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It is unclear how long the patient had experienced TD before it was recognized because he had not been receiving routine examinations. Ideally, TD should be recognized and addressed as soon as possible after it develops, but the clinical trials involving the FDA-approved VMAT2 inhibitors valbenazine and deutetrabenazine did not show a significant difference in efficacy depending on how long the TD had been present. It is important to recognize that although movements of the facial muscles, lips, tongue, and jaw are common, in a significant percentage of cases, movements may be present only in the trunk/limbs.1
In some cases, the causal medication can be discontinued, and other treatments offered. However, in the case of someone like this patient with an established diagnosis of schizophrenia and demonstrated need for the medication (ie, relapsing when it is discontinued), there is no effective alternative. Even when medications can be discontinued based on the underlying condition for which the drug was prescribed, reversibility rates for TD remain low at approximately 20%, even with second-generation antipsychotics.2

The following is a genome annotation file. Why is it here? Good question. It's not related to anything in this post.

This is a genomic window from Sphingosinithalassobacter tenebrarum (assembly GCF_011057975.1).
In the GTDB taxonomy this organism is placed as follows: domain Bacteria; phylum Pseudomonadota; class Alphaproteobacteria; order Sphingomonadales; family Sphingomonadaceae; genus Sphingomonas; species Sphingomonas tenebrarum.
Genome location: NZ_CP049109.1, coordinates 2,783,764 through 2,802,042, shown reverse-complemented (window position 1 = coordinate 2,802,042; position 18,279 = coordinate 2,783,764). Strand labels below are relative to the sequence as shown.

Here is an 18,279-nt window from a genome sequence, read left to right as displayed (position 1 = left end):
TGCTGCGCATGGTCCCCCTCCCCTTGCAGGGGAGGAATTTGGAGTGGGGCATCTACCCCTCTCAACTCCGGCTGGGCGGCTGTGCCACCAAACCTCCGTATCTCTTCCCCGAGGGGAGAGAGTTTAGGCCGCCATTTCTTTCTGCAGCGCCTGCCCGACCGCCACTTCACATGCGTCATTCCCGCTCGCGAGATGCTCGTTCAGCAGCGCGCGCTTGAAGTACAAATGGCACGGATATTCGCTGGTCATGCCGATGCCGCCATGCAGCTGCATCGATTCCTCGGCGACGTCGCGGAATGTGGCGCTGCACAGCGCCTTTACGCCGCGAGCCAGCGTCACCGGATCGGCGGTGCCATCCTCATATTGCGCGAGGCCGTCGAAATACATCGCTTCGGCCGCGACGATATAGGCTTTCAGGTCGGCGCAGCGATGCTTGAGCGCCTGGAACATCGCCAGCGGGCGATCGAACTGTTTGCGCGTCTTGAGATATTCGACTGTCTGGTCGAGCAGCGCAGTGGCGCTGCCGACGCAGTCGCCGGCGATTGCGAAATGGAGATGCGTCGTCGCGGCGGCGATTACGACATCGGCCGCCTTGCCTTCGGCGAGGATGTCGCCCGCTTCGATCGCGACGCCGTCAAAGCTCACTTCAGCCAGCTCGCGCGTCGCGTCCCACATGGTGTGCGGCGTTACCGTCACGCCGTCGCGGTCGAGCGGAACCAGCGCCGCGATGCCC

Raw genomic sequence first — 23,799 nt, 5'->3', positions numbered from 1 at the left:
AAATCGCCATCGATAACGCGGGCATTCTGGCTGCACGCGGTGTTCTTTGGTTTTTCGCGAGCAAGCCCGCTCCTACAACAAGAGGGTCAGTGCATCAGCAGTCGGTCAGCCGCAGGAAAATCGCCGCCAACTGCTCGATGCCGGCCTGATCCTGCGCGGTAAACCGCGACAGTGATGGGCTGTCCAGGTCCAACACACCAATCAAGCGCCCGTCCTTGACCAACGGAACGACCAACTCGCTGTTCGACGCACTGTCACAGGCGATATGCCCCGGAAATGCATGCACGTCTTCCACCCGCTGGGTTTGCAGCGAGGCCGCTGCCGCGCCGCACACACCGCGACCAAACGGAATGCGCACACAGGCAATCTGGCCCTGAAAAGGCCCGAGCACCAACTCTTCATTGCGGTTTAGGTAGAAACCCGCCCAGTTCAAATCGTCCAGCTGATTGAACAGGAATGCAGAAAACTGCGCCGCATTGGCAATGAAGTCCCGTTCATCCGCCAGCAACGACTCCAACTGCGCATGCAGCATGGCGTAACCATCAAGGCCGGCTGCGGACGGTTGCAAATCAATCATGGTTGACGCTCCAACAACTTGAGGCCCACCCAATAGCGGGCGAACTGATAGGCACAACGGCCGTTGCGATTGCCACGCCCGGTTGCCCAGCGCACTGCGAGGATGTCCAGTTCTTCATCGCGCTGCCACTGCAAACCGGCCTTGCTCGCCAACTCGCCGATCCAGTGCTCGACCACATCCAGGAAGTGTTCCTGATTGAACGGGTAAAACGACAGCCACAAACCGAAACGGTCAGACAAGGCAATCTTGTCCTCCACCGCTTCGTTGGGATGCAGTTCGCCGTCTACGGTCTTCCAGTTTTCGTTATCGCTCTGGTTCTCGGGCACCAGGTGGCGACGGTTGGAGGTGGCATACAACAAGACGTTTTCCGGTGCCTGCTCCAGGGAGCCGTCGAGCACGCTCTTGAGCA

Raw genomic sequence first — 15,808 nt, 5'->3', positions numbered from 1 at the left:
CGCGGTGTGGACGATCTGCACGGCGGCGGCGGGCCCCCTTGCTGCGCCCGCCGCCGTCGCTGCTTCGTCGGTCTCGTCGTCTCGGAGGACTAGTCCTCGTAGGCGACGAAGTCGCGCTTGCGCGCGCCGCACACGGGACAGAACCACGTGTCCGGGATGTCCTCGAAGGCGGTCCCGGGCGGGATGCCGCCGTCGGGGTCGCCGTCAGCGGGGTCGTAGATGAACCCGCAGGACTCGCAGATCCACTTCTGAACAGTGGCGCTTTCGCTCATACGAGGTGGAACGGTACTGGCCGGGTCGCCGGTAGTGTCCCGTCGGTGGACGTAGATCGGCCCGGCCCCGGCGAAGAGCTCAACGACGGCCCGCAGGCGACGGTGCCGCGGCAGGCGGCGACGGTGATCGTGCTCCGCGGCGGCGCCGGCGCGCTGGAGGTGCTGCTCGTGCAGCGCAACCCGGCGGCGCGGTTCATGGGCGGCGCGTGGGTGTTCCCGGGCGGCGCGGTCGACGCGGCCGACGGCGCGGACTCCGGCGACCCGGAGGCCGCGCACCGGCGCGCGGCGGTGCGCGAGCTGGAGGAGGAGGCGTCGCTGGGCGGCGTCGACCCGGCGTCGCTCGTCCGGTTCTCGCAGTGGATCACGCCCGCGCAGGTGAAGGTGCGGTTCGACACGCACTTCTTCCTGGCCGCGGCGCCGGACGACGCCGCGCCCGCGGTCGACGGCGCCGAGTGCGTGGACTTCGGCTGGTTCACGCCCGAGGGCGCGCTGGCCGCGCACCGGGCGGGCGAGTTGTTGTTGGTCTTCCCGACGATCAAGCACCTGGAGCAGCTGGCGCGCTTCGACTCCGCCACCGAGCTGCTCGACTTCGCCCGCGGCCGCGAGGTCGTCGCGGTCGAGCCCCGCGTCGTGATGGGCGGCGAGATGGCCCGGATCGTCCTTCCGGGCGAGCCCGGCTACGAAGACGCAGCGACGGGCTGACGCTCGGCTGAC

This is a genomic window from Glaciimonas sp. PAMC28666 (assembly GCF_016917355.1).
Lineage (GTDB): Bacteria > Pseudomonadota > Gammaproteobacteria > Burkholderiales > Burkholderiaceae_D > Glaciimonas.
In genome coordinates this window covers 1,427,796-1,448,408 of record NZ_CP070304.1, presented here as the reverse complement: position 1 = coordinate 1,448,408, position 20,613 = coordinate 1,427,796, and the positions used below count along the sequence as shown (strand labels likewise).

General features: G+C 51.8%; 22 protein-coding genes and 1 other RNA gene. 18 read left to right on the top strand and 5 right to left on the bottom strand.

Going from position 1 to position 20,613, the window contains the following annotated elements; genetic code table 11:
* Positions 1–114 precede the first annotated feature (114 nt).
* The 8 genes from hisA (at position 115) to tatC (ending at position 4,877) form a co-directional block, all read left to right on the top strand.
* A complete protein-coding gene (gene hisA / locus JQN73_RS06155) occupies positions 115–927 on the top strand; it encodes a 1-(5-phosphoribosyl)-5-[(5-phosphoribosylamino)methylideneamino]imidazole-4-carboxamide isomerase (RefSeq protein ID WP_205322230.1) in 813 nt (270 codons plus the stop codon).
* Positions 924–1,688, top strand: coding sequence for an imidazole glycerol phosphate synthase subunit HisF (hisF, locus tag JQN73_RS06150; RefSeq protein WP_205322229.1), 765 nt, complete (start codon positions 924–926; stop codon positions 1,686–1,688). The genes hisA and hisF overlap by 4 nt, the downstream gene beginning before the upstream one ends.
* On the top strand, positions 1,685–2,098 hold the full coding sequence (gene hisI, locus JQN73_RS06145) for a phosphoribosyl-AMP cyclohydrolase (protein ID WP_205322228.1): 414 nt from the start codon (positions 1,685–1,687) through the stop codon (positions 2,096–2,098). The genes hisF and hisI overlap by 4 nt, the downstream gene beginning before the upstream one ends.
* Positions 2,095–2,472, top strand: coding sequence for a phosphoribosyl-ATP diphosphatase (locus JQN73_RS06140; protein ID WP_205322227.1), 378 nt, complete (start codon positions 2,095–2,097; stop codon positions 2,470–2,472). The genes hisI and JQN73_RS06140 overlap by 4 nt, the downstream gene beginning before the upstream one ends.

It is important that patients receive screening for TD at regular intervals with an instrument such as the AIMS, and healthcare professionals (HCPs) should be trained to observe for involuntary movements whenever they see their patients.
Individuals who are older or have experienced drug-induced parkinsonism, dystonia, or akathisia (such as this patient) are likely at greater risk for TD, and that should be considered in monitoring.1 Patients often are unaware of the movements they are manifesting, and HCPs should not rely on self-report as the detection method. This case also illustrates that TD can occur in young people.